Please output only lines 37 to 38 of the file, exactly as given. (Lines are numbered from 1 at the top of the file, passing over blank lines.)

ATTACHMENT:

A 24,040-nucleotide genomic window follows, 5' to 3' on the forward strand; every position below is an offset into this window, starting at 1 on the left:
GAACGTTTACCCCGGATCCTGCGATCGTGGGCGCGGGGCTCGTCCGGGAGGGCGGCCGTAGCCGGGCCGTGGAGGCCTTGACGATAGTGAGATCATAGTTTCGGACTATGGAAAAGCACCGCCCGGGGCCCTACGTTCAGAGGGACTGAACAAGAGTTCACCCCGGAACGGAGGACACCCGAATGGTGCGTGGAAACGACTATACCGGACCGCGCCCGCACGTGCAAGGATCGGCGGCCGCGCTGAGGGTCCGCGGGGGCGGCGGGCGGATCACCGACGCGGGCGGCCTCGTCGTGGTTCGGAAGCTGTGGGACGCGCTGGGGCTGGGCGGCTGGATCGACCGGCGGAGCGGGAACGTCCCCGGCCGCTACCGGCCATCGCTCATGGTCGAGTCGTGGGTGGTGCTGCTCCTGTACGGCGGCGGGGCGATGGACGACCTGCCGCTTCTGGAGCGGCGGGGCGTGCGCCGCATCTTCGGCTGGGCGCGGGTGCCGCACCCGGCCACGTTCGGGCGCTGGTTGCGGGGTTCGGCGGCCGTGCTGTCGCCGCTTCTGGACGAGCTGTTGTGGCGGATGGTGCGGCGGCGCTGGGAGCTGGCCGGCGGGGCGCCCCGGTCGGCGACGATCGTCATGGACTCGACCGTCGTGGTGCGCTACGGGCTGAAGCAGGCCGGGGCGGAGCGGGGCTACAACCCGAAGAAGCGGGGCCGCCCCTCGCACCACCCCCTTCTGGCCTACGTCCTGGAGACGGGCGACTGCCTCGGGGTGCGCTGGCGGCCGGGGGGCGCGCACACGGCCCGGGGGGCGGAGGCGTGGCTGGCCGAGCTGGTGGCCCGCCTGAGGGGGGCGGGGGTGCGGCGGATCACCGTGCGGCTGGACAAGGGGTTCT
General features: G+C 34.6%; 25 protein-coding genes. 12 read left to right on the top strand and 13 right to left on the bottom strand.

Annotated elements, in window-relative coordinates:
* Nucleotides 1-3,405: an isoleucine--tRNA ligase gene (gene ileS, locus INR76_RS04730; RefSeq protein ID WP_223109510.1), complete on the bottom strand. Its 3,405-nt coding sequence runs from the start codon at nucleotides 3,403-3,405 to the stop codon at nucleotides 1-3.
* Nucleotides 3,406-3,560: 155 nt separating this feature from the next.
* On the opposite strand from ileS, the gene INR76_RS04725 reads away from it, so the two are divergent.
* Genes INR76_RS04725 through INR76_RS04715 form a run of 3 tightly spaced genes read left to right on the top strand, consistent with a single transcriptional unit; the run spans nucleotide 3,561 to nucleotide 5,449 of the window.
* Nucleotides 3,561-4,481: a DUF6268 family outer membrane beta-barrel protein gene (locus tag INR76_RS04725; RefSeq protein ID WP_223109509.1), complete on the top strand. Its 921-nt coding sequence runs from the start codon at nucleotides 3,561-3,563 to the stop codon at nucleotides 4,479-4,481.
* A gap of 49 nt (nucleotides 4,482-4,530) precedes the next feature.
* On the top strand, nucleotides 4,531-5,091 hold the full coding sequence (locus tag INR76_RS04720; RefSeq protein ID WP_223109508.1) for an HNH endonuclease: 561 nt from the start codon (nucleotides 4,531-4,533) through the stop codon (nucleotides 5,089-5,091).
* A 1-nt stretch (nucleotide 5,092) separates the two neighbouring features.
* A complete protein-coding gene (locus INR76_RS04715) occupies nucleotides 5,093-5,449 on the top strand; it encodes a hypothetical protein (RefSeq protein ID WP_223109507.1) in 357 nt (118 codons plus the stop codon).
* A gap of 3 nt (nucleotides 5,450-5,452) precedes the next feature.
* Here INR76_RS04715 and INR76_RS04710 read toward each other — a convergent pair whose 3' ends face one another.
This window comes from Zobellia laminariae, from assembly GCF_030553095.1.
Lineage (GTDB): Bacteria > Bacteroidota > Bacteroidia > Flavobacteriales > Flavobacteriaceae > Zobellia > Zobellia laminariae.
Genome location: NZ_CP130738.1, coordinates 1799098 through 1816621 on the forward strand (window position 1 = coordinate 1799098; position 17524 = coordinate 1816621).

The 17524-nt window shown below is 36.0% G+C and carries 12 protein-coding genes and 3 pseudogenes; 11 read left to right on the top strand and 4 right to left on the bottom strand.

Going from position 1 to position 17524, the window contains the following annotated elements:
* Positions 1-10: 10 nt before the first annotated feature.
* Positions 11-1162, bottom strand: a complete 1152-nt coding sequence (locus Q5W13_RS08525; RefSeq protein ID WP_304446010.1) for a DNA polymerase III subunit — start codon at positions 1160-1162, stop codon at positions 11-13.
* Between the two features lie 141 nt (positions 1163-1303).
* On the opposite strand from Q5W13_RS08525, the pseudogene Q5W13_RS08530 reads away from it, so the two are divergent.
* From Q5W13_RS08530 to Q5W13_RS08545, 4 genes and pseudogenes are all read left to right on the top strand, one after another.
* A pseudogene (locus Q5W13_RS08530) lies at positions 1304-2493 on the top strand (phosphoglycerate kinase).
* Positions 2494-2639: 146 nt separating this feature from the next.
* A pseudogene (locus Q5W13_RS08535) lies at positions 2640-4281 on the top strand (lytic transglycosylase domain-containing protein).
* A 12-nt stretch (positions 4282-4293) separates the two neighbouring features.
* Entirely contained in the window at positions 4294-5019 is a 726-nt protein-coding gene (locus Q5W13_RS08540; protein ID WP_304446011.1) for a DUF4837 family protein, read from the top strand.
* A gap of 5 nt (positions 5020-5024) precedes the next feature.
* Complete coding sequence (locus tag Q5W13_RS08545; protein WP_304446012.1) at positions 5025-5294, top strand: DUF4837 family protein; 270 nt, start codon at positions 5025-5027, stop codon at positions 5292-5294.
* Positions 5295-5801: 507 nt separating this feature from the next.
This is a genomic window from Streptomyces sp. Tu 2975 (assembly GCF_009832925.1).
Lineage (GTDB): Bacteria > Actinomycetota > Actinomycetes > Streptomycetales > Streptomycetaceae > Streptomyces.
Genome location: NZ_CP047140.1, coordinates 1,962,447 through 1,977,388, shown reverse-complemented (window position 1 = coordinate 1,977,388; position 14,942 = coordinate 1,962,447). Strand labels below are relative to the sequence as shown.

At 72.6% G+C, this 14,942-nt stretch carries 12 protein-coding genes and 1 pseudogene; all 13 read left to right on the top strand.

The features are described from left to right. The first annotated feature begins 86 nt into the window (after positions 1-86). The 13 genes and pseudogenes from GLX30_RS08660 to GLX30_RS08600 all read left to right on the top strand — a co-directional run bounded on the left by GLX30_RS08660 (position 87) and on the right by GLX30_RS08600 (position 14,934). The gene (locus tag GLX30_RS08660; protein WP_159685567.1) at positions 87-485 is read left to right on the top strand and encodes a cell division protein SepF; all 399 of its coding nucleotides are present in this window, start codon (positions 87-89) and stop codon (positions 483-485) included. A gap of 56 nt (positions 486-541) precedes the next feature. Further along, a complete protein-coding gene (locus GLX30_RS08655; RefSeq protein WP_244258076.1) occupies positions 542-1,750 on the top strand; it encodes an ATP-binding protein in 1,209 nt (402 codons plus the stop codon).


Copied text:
At 72.6% G+C, this 14,942-nt stretch carries 12 protein-coding genes and 1 pseudogene; all 13 read left to right on the top strand.

The features are described from left to right. The first annotated feature begins 86 nt into the window (after positions 1-86). The 13 genes and pseudogenes from GLX30_RS08660 to GLX30_RS08600 all read left to right on the top strand — a co-directional run bounded on the left by GLX30_RS08660 (position 87) and on the right by GLX30_RS08600 (position 14,934). The gene (locus tag GLX30_RS08660; protein WP_159685567.1) at positions 87-485 is read left to right on the top strand and encodes a cell division protein SepF; all 399 of its coding nucleotides are present in this window, start codon (positions 87-89) and stop codon (positions 483-485) included. A gap of 56 nt (positions 486-541) precedes the next feature. Further along, a complete protein-coding gene (locus GLX30_RS08655; RefSeq protein WP_244258076.1) occupies positions 542-1,750 on the top strand; it encodes an ATP-binding protein in 1,209 nt (402 codons plus the stop codon).